A new law which was passed in an effort to give children the same protection from assault as adults has come into effect in Scotland.
The Scottish parliament outlawed corporal punishment following the removal of the defence of justifiable assault from Scots law, making it the first UK nation to pass that law. It passed the law in 2019 to stop violence against children.
Wales is also expected to introduce a ban on smacking of children in 2022. Many officials have expressed their support for the new law.
The Scottish Green MSP John Finnie, who introduced the changes, said: “As I have progressed my campaign over the last four years, it has been noticeable just how many people believed that striking a child was already outlawed. I am pleased that this will now be the case.”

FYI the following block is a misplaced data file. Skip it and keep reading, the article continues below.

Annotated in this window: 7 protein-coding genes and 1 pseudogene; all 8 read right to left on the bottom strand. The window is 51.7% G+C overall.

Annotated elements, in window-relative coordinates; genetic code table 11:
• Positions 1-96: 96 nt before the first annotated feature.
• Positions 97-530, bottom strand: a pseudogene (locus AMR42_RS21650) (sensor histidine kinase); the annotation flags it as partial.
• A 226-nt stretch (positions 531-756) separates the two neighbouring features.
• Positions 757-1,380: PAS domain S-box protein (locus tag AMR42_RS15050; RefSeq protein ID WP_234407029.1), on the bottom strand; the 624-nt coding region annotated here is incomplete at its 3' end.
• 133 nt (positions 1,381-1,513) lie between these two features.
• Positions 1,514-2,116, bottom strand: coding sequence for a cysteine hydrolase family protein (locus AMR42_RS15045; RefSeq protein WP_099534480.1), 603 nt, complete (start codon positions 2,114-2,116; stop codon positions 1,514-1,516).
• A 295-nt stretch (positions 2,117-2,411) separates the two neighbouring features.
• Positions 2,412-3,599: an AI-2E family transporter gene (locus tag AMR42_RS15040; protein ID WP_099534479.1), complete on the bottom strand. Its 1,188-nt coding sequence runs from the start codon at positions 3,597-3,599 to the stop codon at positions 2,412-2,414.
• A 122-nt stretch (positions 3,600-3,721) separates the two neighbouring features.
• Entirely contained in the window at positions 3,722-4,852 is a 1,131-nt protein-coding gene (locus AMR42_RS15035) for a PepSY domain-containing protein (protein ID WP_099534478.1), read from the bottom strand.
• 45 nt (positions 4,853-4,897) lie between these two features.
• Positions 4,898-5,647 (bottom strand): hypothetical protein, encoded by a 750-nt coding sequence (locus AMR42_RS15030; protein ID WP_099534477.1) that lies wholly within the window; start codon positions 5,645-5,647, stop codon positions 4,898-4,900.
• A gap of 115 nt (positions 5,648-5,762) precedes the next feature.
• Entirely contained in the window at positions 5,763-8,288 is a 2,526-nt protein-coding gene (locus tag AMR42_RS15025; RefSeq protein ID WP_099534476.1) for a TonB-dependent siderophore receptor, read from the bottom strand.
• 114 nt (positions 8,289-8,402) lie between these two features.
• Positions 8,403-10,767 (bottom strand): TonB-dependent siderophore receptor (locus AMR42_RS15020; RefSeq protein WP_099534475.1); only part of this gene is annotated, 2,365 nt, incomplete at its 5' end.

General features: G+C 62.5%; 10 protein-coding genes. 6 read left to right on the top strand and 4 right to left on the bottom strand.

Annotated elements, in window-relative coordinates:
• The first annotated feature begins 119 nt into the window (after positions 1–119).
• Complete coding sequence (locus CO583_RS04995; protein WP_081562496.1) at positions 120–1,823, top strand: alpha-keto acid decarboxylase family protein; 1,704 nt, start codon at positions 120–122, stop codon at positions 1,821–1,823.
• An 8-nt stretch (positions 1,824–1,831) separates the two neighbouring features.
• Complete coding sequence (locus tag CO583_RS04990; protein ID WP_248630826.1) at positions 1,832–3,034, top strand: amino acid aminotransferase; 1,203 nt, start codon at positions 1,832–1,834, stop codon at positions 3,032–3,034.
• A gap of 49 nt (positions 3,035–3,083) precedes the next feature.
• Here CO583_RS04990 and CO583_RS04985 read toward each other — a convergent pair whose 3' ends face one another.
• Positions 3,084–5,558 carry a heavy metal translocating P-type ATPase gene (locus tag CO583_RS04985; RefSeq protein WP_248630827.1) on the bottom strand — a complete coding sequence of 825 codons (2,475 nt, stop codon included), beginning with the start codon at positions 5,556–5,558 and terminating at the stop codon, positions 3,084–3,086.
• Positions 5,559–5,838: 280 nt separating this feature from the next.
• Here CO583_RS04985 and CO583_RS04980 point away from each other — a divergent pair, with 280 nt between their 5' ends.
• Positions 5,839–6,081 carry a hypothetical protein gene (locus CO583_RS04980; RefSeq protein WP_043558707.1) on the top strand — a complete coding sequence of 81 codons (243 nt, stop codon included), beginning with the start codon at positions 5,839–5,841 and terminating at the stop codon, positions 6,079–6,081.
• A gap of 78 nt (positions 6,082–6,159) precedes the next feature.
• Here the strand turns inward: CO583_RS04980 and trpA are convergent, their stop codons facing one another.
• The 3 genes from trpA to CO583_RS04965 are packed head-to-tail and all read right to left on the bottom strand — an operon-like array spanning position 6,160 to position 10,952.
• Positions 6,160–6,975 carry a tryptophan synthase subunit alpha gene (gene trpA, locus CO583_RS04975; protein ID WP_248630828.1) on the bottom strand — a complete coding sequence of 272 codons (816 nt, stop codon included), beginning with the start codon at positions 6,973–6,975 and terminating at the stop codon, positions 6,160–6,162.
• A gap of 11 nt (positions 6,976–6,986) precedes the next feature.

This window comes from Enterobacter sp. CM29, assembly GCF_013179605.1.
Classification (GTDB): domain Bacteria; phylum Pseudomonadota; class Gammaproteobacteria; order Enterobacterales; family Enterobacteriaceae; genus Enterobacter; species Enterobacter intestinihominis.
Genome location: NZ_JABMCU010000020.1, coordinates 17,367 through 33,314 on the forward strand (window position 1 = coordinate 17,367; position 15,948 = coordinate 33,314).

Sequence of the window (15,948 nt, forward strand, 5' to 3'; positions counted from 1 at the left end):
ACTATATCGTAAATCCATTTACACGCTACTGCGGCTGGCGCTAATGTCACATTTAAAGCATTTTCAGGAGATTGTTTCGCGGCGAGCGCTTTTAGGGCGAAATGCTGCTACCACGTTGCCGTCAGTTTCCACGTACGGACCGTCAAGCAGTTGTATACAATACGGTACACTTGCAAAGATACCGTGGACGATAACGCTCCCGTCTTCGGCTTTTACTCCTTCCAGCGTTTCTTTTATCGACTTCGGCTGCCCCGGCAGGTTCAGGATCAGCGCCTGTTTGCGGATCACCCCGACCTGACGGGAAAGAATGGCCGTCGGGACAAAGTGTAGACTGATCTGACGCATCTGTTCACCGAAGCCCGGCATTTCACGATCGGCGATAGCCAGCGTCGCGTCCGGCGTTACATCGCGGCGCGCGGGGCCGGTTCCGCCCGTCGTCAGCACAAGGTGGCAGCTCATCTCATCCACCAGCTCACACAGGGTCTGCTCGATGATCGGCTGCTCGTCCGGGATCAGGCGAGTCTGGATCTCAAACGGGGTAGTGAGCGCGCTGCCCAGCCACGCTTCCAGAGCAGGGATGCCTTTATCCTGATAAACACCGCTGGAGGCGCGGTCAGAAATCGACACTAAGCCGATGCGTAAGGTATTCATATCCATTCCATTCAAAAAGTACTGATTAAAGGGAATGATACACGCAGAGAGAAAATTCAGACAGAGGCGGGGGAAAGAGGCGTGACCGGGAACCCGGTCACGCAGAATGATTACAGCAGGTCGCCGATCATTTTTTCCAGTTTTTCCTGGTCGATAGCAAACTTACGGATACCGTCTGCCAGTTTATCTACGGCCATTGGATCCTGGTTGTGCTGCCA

Scotland has become the 58th country to ban the smacking of children. Maree Todd, the children`s minister expressed approval of the new law and said that smacking a child can never be “reasonable”.
However, a campaign group, Be Reasonable Scotland, disapproved of the legislation, warning that “even the mildest physical discipline will be treated as abuse”.
“In the years ahead, loving parents who have had no contact with the authorities previously and who present no risk to their children will face stressful intervention, blacklisting on police databases and even criminal records for smacking. The majority of Scots see this as an injustice, not a positive change,” a spokesperson of the group said.
Despite the Scottish government`s intent to protect children by introducing the ban on corporal punishment, concerns have been raised that parents may not be able to control their children as they could be prosecuted for the “mildest physical discipline”.